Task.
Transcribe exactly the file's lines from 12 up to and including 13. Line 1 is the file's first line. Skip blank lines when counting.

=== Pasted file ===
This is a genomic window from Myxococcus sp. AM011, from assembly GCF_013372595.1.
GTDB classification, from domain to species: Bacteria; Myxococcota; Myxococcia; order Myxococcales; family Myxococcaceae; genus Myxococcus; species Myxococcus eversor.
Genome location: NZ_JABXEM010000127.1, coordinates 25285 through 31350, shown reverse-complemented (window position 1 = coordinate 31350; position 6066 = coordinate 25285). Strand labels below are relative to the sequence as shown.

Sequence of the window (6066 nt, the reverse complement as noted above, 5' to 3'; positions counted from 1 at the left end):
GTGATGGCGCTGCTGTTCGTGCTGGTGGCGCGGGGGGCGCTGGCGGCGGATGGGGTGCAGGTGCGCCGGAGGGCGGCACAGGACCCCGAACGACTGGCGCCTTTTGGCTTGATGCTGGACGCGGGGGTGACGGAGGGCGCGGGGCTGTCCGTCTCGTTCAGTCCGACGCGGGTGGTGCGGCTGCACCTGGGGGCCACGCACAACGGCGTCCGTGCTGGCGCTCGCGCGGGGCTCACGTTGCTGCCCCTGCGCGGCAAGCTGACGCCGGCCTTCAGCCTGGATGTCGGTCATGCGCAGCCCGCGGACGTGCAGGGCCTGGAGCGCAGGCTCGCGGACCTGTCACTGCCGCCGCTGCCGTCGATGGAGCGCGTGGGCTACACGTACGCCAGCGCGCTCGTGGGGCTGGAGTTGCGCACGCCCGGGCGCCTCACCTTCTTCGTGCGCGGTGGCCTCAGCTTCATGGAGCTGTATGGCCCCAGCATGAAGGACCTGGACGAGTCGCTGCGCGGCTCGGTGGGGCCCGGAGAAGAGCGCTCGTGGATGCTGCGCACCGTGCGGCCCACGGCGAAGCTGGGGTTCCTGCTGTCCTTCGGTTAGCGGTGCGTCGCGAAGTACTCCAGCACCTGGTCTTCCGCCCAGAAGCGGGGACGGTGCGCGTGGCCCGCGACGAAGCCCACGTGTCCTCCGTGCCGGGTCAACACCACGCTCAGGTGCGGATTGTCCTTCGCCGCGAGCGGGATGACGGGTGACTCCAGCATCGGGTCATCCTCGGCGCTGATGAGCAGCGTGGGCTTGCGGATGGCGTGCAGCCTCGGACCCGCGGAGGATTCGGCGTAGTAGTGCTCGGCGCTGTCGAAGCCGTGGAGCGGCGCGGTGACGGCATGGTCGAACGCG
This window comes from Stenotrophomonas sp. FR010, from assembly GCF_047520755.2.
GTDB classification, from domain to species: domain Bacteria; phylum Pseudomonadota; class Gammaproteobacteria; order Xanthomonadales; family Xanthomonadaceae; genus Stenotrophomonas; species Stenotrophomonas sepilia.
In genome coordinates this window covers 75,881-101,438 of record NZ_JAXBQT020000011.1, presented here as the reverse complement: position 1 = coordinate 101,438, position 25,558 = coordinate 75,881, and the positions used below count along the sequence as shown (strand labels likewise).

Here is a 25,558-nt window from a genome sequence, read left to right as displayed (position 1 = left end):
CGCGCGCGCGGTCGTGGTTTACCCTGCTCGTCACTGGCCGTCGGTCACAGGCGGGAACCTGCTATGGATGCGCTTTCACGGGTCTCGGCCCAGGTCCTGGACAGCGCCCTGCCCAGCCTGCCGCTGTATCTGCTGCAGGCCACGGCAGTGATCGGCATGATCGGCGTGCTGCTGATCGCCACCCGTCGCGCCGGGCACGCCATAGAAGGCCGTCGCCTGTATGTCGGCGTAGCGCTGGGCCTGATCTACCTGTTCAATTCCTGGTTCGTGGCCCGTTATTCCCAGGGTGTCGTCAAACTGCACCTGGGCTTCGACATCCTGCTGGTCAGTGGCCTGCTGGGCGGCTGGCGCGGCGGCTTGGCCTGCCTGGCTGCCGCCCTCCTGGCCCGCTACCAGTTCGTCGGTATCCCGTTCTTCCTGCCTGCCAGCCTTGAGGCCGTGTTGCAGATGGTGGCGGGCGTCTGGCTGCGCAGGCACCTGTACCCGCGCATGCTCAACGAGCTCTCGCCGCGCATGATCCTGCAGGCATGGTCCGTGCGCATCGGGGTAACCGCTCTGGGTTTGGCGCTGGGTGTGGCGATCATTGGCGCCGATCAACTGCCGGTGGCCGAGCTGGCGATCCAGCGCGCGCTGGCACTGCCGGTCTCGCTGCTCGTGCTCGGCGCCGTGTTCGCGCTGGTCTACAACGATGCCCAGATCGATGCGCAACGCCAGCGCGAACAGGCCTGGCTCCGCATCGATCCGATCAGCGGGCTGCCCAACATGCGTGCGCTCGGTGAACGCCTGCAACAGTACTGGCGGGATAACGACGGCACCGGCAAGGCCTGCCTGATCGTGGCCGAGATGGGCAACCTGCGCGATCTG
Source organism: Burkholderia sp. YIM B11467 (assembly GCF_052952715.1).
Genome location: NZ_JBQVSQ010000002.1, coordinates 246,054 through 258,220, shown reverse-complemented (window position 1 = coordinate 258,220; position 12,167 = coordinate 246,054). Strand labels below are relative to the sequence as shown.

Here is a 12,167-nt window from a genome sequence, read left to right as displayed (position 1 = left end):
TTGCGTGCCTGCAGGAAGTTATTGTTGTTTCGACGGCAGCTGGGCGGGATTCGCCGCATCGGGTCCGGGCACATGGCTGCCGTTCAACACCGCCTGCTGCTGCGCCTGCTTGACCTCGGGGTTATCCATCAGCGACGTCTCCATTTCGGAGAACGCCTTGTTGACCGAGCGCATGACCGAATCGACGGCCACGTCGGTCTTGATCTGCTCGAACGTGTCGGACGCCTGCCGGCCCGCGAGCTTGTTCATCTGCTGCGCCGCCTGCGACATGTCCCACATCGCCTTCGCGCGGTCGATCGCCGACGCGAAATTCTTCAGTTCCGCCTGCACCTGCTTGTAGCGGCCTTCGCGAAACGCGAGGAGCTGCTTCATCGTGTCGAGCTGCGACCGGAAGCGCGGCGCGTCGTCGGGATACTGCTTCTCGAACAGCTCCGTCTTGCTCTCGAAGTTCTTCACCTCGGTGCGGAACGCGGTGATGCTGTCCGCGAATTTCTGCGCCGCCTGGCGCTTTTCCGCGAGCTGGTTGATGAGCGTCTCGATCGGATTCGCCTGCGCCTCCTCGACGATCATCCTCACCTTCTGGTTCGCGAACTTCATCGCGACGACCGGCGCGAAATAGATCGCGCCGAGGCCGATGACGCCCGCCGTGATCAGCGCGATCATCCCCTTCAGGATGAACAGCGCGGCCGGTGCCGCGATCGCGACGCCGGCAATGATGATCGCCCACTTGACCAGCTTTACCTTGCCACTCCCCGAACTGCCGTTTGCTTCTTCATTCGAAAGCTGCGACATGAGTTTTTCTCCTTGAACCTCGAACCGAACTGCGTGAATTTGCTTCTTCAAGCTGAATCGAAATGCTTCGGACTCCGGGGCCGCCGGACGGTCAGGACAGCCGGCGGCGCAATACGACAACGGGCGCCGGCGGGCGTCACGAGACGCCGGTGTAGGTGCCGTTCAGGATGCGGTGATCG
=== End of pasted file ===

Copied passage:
Genome location: NZ_JBQVSQ010000002.1, coordinates 246,054 through 258,220, shown reverse-complemented (window position 1 = coordinate 258,220; position 12,167 = coordinate 246,054). Strand labels below are relative to the sequence as shown.

Here is a 12,167-nt window from a genome sequence, read left to right as displayed (position 1 = left end):